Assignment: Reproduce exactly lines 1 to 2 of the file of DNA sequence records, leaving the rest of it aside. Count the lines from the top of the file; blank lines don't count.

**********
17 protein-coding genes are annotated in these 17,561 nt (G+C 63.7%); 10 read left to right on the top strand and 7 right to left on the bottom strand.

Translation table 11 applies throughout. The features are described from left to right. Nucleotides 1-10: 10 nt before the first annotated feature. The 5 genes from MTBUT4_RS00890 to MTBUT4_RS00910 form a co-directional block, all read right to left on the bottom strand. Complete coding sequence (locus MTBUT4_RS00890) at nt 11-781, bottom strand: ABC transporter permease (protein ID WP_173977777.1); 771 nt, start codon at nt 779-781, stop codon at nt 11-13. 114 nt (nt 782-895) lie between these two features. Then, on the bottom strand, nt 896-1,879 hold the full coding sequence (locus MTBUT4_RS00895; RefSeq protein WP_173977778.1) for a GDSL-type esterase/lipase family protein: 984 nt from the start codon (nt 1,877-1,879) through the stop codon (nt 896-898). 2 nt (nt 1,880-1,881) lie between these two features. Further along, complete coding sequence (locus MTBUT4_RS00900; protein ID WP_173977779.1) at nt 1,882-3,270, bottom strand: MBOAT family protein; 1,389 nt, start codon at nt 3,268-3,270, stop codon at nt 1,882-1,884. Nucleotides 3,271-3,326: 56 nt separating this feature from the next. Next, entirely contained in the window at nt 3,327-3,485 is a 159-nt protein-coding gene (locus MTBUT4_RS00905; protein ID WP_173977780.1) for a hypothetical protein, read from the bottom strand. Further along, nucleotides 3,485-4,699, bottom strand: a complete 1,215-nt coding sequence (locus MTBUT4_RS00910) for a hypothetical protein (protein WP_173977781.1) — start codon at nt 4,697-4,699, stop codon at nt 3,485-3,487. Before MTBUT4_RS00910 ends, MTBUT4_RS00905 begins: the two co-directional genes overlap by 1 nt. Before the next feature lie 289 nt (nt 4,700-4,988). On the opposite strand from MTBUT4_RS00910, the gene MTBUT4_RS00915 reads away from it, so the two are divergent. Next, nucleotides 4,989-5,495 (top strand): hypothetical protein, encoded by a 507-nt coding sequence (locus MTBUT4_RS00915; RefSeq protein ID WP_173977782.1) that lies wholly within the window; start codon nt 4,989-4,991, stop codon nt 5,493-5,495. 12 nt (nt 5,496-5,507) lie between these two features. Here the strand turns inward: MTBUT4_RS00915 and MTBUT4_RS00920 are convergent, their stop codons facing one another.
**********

17 protein-coding genes are annotated in these 17,561 nt (G+C 63.7%); 10 read left to right on the top strand and 7 right to left on the bottom strand.

Translation table 11 applies throughout. The features are described from left to right. Nucleotides 1-10: 10 nt before the first annotated feature. The 5 genes from MTBUT4_RS00890 to MTBUT4_RS00910 form a co-directional block, all read right to left on the bottom strand. Complete coding sequence (locus MTBUT4_RS00890) at nt 11-781, bottom strand: ABC transporter permease (protein ID WP_173977777.1); 771 nt, start codon at nt 779-781, stop codon at nt 11-13. 114 nt (nt 782-895) lie between these two features. Then, on the bottom strand, nt 896-1,879 hold the full coding sequence (locus MTBUT4_RS00895; RefSeq protein WP_173977778.1) for a GDSL-type esterase/lipase family protein: 984 nt from the start codon (nt 1,877-1,879) through the stop codon (nt 896-898). 2 nt (nt 1,880-1,881) lie between these two features. Further along, complete coding sequence (locus MTBUT4_RS00900; protein ID WP_173977779.1) at nt 1,882-3,270, bottom strand: MBOAT family protein; 1,389 nt, start codon at nt 3,268-3,270, stop codon at nt 1,882-1,884. Nucleotides 3,271-3,326: 56 nt separating this feature from the next. Next, entirely contained in the window at nt 3,327-3,485 is a 159-nt protein-coding gene (locus MTBUT4_RS00905; protein ID WP_173977780.1) for a hypothetical protein, read from the bottom strand. Further along, nucleotides 3,485-4,699, bottom strand: a complete 1,215-nt coding sequence (locus MTBUT4_RS00910) for a hypothetical protein (protein WP_173977781.1) — start codon at nt 4,697-4,699, stop codon at nt 3,485-3,487. Before MTBUT4_RS00910 ends, MTBUT4_RS00905 begins: the two co-directional genes overlap by 1 nt. Before the next feature lie 289 nt (nt 4,700-4,988). On the opposite strand from MTBUT4_RS00910, the gene MTBUT4_RS00915 reads away from it, so the two are divergent. Next, nucleotides 4,989-5,495 (top strand): hypothetical protein, encoded by a 507-nt coding sequence (locus MTBUT4_RS00915; RefSeq protein ID WP_173977782.1) that lies wholly within the window; start codon nt 4,989-4,991, stop codon nt 5,493-5,495. 12 nt (nt 5,496-5,507) lie between these two features. Here the strand turns inward: MTBUT4_RS00915 and MTBUT4_RS00920 are convergent, their stop codons facing one another.